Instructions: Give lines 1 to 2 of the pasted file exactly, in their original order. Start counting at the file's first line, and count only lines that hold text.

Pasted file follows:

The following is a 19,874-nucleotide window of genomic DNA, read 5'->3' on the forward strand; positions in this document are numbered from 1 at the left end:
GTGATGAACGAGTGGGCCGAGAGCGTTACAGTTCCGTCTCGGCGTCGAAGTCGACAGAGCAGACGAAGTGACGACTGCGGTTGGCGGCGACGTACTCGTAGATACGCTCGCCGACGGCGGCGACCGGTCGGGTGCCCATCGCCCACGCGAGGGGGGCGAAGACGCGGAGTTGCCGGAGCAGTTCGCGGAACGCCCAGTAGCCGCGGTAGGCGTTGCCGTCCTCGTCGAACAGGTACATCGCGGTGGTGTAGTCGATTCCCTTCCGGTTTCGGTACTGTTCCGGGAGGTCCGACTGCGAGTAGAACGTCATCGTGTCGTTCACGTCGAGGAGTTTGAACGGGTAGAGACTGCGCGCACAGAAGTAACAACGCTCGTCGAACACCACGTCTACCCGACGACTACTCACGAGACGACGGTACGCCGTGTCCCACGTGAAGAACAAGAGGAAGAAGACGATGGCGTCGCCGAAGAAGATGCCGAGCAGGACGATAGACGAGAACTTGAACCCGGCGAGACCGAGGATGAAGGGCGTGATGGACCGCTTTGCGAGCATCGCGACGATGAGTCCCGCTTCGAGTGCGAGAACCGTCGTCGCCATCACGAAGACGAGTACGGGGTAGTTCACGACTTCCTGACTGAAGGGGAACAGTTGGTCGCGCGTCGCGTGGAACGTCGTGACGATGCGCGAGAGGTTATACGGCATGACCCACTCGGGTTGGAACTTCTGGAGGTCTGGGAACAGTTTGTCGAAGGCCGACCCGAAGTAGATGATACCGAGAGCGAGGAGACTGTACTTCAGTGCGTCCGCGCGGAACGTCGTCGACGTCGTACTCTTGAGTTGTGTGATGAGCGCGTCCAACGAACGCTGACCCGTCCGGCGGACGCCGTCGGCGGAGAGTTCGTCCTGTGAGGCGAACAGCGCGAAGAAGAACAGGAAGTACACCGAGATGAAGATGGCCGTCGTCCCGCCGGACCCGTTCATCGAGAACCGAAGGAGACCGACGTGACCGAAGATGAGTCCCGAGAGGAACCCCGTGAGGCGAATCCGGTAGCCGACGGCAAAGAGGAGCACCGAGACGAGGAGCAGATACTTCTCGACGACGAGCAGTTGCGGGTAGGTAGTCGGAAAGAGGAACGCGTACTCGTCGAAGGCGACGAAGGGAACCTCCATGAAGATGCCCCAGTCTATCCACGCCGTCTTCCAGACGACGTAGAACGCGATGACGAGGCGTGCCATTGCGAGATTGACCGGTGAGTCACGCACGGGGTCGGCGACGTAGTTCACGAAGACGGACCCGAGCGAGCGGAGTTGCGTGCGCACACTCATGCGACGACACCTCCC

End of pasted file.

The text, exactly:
The following is a 19,874-nucleotide window of genomic DNA, read 5'->3' on the forward strand; positions in this document are numbered from 1 at the left end:
GTGATGAACGAGTGGGCCGAGAGCGTTACAGTTCCGTCTCGGCGTCGAAGTCGACAGAGCAGACGAAGTGACGACTGCGGTTGGCGGCGACGTACTCGTAGATACGCTCGCCGACGGCGGCGACCGGTCGGGTGCCCATCGCCCACGCGAGGGGGGCGAAGACGCGGAGTTGCCGGAGCAGTTCGCGGAACGCCCAGTAGCCGCGGTAGGCGTTGCCGTCCTCGTCGAACAGGTACATCGCGGTGGTGTAGTCGATTCCCTTCCGGTTTCGGTACTGTTCCGGGAGGTCCGACTGCGAGTAGAACGTCATCGTGTCGTTCACGTCGAGGAGTTTGAACGGGTAGAGACTGCGCGCACAGAAGTAACAACGCTCGTCGAACACCACGTCTACCCGACGACTACTCACGAGACGACGGTACGCCGTGTCCCACGTGAAGAACAAGAGGAAGAAGACGATGGCGTCGCCGAAGAAGATGCCGAGCAGGACGATAGACGAGAACTTGAACCCGGCGAGACCGAGGATGAAGGGCGTGATGGACCGCTTTGCGAGCATCGCGACGATGAGTCCCGCTTCGAGTGCGAGAACCGTCGTCGCCATCACGAAGACGAGTACGGGGTAGTTCACGACTTCCTGACTGAAGGGGAACAGTTGGTCGCGCGTCGCGTGGAACGTCGTGACGATGCGCGAGAGGTTATACGGCATGACCCACTCGGGTTGGAACTTCTGGAGGTCTGGGAACAGTTTGTCGAAGGCCGACCCGAAGTAGATGATACCGAGAGCGAGGAGACTGTACTTCAGTGCGTCCGCGCGGAACGTCGTCGACGTCGTACTCTTGAGTTGTGTGATGAGCGCGTCCAACGAACGCTGACCCGTCCGGCGGACGCCGTCGGCGGAGAGTTCGTCCTGTGAGGCGAACAGCGCGAAGAAGAACAGGAAGTACACCGAGATGAAGATGGCCGTCGTCCCGCCGGACCCGTTCATCGAGAACCGAAGGAGACCGACGTGACCGAAGATGAGTCCCGAGAGGAACCCCGTGAGGCGAATCCGGTAGCCGACGGCAAAGAGGAGCACCGAGACGAGGAGCAGATACTTCTCGACGACGAGCAGTTGCGGGTAGGTAGTCGGAAAGAGGAACGCGTACTCGTCGAAGGCGACGAAGGGAACCTCCATGAAGATGCCCCAGTCTATCCACGCCGTCTTCCAGACGACGTAGAACGCGATGACGAGGCGTGCCATTGCGAGATTGACCGGTGAGTCACGCACGGGGTCGGCGACGTAGTTCACGAAGACGGACCCGAGCGAGCGGAGTTGCGTGCGCACACTCATGCGACGACACCTCCC